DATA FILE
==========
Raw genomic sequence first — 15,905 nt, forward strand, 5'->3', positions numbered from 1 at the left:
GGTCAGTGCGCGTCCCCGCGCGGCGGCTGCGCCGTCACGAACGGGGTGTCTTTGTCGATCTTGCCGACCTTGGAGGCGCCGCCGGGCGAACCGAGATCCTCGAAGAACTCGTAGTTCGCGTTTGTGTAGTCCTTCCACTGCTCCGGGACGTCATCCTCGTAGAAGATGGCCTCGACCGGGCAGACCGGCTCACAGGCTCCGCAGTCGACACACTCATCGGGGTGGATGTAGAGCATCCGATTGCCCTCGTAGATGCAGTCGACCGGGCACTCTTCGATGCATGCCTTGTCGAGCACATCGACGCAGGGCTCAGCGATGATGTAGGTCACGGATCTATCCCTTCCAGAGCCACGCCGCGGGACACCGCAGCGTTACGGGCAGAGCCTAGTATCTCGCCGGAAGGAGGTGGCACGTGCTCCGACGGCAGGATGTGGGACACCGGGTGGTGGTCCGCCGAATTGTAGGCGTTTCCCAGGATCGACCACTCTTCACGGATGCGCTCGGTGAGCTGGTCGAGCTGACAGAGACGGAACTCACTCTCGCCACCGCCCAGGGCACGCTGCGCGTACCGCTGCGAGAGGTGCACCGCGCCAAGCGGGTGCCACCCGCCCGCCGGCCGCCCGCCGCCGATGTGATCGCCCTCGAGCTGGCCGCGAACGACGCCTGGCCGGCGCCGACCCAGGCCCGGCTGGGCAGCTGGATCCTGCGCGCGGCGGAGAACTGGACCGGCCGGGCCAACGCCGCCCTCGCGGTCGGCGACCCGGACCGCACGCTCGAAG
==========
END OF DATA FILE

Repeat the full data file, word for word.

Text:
Raw genomic sequence first — 15,905 nt, forward strand, 5'->3', positions numbered from 1 at the left:
GGTCAGTGCGCGTCCCCGCGCGGCGGCTGCGCCGTCACGAACGGGGTGTCTTTGTCGATCTTGCCGACCTTGGAGGCGCCGCCGGGCGAACCGAGATCCTCGAAGAACTCGTAGTTCGCGTTTGTGTAGTCCTTCCACTGCTCCGGGACGTCATCCTCGTAGAAGATGGCCTCGACCGGGCAGACCGGCTCACAGGCTCCGCAGTCGACACACTCATCGGGGTGGATGTAGAGCATCCGATTGCCCTCGTAGATGCAGTCGACCGGGCACTCTTCGATGCATGCCTTGTCGAGCACATCGACGCAGGGCTCAGCGATGATGTAGGTCACGGATCTATCCCTTCCAGAGCCACGCCGCGGGACACCGCAGCGTTACGGGCAGAGCCTAGTATCTCGCCGGAAGGAGGTGGCACGTGCTCCGACGGCAGGATGTGGGACACCGGGTGGTGGTCCGCCGAATTGTAGGCGTTTCCCAGGATCGACCACTCTTCACGGATGCGCTCGGTGAGCTGGTCGAGCTGACAGAGACGGAACTCACTCTCGCCACCGCCCAGGGCACGCTGCGCGTACCGCTGCGAGAGGTGCACCGCGCCAAGCGGGTGCCACCCGCCCGCCGGCCGCCCGCCGCCGATGTGATCGCCCTCGAGCTGGCCGCGAACGACGCCTGGCCGGCGCCGACCCAGGCCCGGCTGGGCAGCTGGATCCTGCGCGCGGCGGAGAACTGGACCGGCCGGGCCAACGCCGCCCTCGCGGTCGGCGACCCGGACCGCACGCTCGAAG